Image: Bitcoin.com

Bitcoin at just over $9,00o is a bargain, according to a Swiss bank.

SEBA’s proposed bitcoin valuation model places the fair value of the leading crypto at $10,670. At this price, the model suggests bitcoin is currently trading at a significant discount. At the time of publication, it was $9,241 on CoinMarketCap.

In a blog posting this past Thursday, SEBA said the model’s estimate relies on the same concepts as other valuation models. It draws comparisons with the FX space, Bitcoin.com reported.

“In the FX space, for instance, Purchasing Power Parity (PPP) and Uncovered Interest Rate Parity (UIP), two models based on sound concepts, provide estimates challenged by empirical evidence,” the blog post points out.

Yet, in spite of lacking empirical support, such currency valuation models “shape and form” the basis of investors’ understanding of the FX market.

Furthermore, the models help explain where currency “value originates in a fiat money world” where none of the currencies have “intrinsic value.”

SEBA tries to contrasts the findings of its model valuation with well-known bitcoin valuation models. As the blog posting further claims, other valuation models place the network’s value between 0 and $100 trillion. This is a vast range that does not provide insight, says SEBA.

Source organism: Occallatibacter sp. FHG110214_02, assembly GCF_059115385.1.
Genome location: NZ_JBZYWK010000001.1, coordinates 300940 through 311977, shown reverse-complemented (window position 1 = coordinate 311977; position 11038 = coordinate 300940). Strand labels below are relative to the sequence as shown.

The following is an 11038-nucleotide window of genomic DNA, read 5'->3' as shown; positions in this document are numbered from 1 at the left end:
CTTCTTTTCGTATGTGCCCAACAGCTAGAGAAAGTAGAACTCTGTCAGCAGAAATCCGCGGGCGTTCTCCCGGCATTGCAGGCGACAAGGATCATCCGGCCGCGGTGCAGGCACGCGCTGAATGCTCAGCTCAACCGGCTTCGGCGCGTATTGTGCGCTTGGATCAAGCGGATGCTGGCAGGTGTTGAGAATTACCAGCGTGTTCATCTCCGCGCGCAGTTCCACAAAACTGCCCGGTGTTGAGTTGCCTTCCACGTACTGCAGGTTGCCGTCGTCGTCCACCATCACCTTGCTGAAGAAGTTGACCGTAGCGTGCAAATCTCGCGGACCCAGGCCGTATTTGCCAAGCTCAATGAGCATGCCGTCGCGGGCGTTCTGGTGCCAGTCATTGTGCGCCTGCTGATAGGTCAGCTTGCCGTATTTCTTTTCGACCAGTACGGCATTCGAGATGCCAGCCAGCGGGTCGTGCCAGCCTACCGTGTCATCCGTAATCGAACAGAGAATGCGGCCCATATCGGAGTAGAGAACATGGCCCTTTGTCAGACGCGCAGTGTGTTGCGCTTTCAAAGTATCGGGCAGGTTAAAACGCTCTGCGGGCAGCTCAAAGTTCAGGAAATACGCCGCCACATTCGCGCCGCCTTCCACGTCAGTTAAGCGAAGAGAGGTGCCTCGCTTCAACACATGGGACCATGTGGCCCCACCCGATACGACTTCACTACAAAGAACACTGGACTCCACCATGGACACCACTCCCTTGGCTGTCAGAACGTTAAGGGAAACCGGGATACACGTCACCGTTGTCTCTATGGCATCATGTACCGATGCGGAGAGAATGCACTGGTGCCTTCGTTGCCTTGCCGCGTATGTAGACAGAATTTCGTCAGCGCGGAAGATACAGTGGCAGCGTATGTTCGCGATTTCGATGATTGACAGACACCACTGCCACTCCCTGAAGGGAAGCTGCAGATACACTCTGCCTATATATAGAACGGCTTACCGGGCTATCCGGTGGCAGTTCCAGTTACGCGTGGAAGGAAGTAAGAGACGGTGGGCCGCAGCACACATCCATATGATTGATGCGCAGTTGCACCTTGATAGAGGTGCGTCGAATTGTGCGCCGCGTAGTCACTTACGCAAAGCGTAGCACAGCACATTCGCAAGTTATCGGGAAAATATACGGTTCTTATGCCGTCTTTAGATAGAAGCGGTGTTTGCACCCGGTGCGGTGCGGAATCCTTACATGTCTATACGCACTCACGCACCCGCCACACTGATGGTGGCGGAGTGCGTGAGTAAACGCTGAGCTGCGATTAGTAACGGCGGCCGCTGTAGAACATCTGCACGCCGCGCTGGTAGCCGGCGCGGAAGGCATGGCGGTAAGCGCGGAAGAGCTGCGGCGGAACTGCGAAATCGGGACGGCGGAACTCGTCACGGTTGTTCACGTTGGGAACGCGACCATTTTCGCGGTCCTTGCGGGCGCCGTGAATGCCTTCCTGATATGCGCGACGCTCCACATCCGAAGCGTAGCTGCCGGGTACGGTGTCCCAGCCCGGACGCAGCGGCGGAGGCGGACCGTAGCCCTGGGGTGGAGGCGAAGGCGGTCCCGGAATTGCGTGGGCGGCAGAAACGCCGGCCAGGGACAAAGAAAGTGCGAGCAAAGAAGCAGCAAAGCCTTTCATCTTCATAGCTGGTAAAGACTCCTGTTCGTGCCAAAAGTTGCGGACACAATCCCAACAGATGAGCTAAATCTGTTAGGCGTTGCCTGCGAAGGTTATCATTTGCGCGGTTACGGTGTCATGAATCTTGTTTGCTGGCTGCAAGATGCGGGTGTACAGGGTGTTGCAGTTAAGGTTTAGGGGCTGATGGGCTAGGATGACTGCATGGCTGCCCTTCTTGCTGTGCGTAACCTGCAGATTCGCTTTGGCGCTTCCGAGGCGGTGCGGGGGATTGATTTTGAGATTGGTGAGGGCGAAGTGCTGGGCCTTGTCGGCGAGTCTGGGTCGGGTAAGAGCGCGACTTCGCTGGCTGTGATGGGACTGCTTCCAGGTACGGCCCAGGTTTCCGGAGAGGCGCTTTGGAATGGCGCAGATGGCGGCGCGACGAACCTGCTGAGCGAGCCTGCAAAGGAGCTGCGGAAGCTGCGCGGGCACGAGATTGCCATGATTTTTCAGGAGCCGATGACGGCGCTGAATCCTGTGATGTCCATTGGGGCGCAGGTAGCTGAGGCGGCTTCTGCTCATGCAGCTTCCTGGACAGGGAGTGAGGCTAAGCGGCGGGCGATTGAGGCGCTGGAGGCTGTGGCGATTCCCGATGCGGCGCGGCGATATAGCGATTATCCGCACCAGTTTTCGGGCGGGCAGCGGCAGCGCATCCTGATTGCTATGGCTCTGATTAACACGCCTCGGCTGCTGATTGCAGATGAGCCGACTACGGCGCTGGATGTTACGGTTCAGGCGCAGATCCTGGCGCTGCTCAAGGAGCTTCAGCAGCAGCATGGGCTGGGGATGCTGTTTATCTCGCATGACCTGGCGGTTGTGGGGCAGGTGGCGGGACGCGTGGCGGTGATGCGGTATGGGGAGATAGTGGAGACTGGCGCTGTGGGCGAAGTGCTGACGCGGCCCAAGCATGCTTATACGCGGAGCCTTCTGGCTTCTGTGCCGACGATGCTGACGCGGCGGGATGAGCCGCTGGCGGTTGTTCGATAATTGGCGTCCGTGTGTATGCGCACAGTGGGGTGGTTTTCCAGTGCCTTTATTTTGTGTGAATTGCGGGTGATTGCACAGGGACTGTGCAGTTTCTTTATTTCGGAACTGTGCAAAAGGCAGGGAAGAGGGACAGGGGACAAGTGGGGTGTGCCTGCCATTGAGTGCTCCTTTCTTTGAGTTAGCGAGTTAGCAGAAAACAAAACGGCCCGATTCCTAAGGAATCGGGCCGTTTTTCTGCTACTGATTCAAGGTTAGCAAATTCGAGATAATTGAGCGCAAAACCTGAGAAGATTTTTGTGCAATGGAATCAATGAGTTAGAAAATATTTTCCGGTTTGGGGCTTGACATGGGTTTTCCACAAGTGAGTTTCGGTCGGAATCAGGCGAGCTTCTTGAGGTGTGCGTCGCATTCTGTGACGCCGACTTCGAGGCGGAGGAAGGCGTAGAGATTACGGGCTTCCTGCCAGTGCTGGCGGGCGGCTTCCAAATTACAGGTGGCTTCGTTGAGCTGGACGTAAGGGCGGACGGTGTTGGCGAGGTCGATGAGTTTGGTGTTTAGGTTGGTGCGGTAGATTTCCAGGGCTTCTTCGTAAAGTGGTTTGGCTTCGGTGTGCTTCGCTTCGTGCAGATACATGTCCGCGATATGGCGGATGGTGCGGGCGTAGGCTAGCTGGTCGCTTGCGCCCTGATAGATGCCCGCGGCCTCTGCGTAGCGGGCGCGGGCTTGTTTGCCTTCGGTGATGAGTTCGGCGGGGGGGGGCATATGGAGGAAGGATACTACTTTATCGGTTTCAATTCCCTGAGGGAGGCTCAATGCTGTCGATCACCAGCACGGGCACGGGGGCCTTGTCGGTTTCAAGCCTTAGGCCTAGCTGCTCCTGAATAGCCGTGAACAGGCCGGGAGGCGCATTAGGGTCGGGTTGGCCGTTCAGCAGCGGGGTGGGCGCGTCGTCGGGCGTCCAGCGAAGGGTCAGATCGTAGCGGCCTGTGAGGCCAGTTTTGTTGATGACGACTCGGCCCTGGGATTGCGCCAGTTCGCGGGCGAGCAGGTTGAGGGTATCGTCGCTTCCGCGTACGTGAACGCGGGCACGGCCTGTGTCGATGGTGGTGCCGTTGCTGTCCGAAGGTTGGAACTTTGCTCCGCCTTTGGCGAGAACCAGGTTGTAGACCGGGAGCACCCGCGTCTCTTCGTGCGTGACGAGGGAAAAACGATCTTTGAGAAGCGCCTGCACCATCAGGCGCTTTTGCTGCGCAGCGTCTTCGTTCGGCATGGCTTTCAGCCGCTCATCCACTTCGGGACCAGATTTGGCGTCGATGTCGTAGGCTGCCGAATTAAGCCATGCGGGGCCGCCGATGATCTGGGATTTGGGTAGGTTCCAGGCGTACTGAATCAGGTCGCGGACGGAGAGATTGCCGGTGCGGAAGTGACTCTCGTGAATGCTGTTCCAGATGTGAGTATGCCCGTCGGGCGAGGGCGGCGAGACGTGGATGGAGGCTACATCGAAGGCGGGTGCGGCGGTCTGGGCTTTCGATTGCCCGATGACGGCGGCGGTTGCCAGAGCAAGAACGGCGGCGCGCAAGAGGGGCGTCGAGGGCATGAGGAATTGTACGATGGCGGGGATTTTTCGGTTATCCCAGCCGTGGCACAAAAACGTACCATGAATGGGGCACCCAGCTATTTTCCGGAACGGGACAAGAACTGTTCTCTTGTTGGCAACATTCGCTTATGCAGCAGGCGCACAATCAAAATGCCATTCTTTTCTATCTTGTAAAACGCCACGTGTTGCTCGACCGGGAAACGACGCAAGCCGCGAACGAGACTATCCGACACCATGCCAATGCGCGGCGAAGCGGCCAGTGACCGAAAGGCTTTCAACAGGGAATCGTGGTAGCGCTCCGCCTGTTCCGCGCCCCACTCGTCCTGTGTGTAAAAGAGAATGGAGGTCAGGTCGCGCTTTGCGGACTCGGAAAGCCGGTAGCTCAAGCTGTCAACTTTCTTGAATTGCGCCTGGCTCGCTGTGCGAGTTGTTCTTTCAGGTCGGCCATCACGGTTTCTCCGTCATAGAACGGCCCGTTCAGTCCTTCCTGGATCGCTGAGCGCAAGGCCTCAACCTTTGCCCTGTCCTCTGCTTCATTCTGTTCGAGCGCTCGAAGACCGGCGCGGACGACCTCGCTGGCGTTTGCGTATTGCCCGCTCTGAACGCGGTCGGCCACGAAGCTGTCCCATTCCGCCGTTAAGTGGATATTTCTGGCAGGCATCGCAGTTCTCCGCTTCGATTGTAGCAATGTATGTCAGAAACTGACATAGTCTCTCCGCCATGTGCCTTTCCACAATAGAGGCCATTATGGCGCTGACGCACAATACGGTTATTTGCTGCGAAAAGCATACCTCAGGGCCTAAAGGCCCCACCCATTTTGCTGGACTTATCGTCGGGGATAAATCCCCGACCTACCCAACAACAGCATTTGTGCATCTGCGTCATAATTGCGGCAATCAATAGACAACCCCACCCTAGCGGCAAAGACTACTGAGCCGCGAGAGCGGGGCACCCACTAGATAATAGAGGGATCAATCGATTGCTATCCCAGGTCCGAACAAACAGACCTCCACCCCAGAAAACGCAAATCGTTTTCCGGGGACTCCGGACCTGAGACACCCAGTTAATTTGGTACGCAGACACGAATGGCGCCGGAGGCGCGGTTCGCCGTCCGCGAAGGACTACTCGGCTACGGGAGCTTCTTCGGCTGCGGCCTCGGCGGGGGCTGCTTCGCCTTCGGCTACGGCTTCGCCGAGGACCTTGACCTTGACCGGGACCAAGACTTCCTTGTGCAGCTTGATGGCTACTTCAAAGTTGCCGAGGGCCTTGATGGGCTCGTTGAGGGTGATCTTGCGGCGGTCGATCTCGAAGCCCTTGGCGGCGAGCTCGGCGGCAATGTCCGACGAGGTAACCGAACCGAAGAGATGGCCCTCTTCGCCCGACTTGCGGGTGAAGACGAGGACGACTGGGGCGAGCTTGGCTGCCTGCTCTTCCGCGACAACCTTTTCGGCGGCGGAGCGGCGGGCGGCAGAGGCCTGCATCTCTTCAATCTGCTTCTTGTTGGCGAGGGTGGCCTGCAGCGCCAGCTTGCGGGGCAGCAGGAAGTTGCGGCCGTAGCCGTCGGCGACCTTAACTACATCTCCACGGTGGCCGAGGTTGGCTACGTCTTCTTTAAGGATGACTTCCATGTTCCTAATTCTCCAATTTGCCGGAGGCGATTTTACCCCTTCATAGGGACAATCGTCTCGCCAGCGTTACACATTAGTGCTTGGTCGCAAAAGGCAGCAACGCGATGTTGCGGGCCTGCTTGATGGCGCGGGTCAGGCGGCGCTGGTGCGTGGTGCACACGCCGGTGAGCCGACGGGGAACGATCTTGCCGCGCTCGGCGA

Nevertheless, SEBA does admit the limitations of its own models. It notes that the models’ estimates for other cryptocurrencies remain inconclusive.

The financial institution’s first of two models is built around four key concepts. These are key characteristics of blockchains (network and immutability) and cryptocurrencies (monetary policy and currency type).

According to the SEBA, the valuation model estimates are cognizant of the most sensitive variables, namely the number of users and monetary policy.

On the other hand, “the immutability and Gresham parameters have lower price elasticity.”

It further notes that “for immutability, the calibrated hash rate is a large number, its level impacts price level.”

In the meantime, the second proposed model compares the exchange rates of cryptocurrencies within the cryptocurrency space. It is based on a no-arbitrage condition (mining parity).

According to it, miners should expect the same profit when mining comparable cryptocurrencies in terms of consensus algorithms.

The bank asserts there is empirical evidence that strongly supports the existence of mining parity.

Since May 2020, the month of halving, bitcoin has only gone above the $10,000 mark once, on June 2.

The price has oscillated between the $9,000 and $10,000 range for the past two months. This price range is also just above the maximum observed bitcoin miner’s break-even price.

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